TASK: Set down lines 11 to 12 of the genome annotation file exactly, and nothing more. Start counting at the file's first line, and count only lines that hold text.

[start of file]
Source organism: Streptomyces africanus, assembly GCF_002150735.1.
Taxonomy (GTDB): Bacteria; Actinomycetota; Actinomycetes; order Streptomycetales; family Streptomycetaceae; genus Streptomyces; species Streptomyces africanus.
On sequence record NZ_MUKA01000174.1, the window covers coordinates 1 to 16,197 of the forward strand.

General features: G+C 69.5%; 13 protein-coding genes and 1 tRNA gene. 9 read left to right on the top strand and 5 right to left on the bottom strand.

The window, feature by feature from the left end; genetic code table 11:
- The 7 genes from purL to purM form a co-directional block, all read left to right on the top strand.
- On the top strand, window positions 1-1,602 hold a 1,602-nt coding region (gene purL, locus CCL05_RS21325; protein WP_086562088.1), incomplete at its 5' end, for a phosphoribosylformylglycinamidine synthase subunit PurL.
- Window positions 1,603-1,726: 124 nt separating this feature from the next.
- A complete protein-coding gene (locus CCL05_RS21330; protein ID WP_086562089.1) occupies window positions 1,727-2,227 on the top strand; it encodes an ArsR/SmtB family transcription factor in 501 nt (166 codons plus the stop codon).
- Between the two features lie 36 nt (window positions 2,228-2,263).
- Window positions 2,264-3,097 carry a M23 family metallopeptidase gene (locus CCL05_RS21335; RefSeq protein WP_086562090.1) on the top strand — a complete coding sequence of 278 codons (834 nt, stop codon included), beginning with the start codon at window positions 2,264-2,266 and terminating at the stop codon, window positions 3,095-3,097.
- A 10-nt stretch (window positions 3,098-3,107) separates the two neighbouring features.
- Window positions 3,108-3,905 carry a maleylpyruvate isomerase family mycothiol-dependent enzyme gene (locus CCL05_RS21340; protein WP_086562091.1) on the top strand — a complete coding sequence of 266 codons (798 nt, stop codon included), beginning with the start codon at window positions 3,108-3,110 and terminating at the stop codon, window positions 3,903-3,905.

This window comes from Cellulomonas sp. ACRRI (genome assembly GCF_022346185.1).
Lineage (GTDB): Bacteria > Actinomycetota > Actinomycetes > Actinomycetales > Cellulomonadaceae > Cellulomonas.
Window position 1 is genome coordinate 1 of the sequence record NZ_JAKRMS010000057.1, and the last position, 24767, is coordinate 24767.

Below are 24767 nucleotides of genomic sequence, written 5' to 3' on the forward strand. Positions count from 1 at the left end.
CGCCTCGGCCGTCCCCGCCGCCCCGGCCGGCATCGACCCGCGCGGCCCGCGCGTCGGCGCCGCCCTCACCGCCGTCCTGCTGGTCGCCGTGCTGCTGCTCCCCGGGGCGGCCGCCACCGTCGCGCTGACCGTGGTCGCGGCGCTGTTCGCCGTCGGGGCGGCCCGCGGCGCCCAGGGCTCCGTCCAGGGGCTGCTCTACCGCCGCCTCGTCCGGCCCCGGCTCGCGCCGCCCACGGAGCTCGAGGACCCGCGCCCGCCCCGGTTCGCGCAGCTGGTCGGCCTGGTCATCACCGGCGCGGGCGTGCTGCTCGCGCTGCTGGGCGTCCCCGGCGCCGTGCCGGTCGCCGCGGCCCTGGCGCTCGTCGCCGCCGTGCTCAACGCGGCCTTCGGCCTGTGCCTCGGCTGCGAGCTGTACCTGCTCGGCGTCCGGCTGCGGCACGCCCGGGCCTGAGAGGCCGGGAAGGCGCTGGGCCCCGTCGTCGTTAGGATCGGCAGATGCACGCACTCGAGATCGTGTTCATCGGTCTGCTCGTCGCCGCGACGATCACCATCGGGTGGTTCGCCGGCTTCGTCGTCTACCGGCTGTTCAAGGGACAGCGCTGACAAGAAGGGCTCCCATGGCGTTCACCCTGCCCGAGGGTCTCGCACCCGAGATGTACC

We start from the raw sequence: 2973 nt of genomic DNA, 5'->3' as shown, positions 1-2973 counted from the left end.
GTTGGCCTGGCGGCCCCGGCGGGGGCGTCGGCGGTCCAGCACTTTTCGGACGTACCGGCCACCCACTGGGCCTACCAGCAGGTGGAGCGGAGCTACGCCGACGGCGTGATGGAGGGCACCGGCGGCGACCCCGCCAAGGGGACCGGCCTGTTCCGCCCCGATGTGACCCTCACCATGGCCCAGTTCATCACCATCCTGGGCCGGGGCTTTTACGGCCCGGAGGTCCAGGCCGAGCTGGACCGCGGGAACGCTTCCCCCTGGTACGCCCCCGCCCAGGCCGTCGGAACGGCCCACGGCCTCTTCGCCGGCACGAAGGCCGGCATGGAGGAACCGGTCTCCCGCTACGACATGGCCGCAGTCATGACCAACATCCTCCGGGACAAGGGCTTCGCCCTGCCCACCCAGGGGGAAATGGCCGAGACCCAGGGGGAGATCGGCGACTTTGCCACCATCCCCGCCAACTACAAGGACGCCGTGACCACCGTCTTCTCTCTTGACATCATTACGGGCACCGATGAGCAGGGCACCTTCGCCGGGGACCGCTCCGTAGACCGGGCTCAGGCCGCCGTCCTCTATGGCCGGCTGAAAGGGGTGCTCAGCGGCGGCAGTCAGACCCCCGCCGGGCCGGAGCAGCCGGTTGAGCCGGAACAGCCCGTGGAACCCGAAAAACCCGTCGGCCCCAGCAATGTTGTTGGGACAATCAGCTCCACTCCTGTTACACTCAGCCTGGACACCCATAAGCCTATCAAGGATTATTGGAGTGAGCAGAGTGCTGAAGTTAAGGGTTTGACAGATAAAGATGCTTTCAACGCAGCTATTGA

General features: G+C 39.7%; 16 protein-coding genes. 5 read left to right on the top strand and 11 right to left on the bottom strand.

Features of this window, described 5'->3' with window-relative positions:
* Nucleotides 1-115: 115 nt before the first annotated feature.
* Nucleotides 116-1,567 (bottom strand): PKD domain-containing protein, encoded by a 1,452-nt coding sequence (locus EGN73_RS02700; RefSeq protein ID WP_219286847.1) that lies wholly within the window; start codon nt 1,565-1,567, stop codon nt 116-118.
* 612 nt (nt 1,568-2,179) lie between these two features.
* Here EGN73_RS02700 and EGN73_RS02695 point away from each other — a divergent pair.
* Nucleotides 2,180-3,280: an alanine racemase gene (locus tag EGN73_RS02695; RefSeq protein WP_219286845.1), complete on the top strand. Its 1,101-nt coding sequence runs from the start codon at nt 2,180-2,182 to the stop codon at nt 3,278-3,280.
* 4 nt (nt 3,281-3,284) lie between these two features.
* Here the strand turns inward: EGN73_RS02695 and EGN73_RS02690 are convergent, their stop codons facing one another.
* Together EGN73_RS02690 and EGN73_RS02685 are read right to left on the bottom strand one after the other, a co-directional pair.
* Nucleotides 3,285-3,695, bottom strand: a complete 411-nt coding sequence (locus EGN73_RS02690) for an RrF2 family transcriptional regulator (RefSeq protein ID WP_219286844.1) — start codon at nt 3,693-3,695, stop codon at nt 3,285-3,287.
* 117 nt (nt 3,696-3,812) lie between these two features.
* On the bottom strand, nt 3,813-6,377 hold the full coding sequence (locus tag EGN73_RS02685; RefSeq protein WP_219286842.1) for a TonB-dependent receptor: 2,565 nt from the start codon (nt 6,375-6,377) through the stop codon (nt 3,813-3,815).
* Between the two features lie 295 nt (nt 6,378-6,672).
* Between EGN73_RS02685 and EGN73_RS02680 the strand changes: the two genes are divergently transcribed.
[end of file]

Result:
- Window positions 2,264-3,097 carry a M23 family metallopeptidase gene (locus CCL05_RS21335; RefSeq protein WP_086562090.1) on the top strand — a complete coding sequence of 278 codons (834 nt, stop codon included), beginning with the start codon at window positions 2,264-2,266 and terminating at the stop codon, window positions 3,095-3,097.
- A 10-nt stretch (window positions 3,098-3,107) separates the two neighbouring features.